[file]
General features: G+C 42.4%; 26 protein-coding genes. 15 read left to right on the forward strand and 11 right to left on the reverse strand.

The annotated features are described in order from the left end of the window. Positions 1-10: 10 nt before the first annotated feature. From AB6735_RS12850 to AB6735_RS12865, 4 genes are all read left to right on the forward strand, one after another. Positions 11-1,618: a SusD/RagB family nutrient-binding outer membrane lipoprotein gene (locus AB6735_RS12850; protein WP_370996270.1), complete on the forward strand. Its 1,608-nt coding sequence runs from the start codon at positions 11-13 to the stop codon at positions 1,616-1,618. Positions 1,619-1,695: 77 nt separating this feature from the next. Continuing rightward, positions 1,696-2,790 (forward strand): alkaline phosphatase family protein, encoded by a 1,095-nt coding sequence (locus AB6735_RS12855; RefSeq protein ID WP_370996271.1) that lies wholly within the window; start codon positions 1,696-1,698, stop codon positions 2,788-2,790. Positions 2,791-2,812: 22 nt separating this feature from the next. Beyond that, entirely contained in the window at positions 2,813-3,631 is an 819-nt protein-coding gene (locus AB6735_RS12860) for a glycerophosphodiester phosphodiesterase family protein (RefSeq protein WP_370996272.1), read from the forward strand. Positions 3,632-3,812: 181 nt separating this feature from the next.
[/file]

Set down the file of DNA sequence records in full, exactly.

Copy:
General features: G+C 42.4%; 26 protein-coding genes. 15 read left to right on the forward strand and 11 right to left on the reverse strand.

The annotated features are described in order from the left end of the window. Positions 1-10: 10 nt before the first annotated feature. From AB6735_RS12850 to AB6735_RS12865, 4 genes are all read left to right on the forward strand, one after another. Positions 11-1,618: a SusD/RagB family nutrient-binding outer membrane lipoprotein gene (locus AB6735_RS12850; protein WP_370996270.1), complete on the forward strand. Its 1,608-nt coding sequence runs from the start codon at positions 11-13 to the stop codon at positions 1,616-1,618. Positions 1,619-1,695: 77 nt separating this feature from the next. Continuing rightward, positions 1,696-2,790 (forward strand): alkaline phosphatase family protein, encoded by a 1,095-nt coding sequence (locus AB6735_RS12855; RefSeq protein ID WP_370996271.1) that lies wholly within the window; start codon positions 1,696-1,698, stop codon positions 2,788-2,790. Positions 2,791-2,812: 22 nt separating this feature from the next. Beyond that, entirely contained in the window at positions 2,813-3,631 is an 819-nt protein-coding gene (locus AB6735_RS12860) for a glycerophosphodiester phosphodiesterase family protein (RefSeq protein WP_370996272.1), read from the forward strand. Positions 3,632-3,812: 181 nt separating this feature from the next.